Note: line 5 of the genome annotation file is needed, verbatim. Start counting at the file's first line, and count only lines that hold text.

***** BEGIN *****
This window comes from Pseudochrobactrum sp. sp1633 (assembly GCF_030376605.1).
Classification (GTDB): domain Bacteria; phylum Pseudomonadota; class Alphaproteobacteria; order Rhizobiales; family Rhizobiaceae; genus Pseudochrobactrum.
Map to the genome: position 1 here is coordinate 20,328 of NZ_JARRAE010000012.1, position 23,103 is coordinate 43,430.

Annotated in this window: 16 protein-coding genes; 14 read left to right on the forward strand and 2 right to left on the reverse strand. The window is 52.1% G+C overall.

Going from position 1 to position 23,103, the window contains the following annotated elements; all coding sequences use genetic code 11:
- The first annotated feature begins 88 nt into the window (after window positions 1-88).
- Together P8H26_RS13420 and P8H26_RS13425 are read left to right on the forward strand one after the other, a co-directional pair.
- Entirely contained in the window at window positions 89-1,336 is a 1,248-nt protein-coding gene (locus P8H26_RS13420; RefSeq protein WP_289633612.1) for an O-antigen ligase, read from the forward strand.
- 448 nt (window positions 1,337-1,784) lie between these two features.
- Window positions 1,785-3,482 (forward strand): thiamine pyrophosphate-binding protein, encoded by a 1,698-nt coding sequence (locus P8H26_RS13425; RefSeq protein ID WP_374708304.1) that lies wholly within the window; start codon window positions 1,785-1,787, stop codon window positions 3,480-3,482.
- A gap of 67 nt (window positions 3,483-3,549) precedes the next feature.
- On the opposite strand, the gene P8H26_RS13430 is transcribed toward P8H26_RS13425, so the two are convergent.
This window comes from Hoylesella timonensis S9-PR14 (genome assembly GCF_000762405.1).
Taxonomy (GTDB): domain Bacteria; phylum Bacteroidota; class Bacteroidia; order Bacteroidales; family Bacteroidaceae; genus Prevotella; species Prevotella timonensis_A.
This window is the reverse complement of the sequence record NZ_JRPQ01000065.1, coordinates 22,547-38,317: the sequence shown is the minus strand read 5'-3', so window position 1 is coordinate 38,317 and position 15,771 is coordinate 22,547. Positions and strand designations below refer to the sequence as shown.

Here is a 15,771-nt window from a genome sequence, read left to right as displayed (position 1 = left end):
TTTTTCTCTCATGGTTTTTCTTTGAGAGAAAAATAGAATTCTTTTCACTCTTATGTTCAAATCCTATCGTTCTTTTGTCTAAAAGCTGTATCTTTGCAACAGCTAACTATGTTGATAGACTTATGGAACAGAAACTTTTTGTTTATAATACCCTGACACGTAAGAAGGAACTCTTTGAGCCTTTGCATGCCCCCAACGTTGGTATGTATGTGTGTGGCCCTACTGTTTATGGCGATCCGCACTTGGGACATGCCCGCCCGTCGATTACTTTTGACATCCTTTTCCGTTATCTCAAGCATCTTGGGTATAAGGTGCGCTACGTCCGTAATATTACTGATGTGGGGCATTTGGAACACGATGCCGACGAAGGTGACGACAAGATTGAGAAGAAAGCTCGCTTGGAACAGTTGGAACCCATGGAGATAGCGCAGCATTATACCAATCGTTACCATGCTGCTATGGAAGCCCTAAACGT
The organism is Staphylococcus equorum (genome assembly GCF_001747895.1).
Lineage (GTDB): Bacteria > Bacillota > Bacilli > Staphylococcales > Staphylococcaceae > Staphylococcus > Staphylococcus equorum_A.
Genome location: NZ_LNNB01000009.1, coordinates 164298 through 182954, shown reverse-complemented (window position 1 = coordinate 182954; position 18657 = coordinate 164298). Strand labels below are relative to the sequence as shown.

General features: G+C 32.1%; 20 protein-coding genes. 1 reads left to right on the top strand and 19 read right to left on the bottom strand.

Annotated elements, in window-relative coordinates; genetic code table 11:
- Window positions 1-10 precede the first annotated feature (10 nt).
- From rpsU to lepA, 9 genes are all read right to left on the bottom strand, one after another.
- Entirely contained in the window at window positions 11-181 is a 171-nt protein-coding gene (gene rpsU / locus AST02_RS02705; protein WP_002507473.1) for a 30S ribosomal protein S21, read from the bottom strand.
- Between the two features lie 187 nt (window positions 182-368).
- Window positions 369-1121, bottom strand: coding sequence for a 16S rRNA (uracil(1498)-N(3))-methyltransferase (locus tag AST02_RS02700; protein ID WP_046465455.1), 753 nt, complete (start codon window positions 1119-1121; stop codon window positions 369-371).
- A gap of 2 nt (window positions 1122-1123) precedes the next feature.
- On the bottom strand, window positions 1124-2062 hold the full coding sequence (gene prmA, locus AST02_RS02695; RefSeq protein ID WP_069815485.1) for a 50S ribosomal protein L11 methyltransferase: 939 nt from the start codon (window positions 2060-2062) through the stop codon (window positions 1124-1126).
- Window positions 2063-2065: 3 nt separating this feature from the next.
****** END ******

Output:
Going from position 1 to position 23,103, the window contains the following annotated elements; all coding sequences use genetic code 11: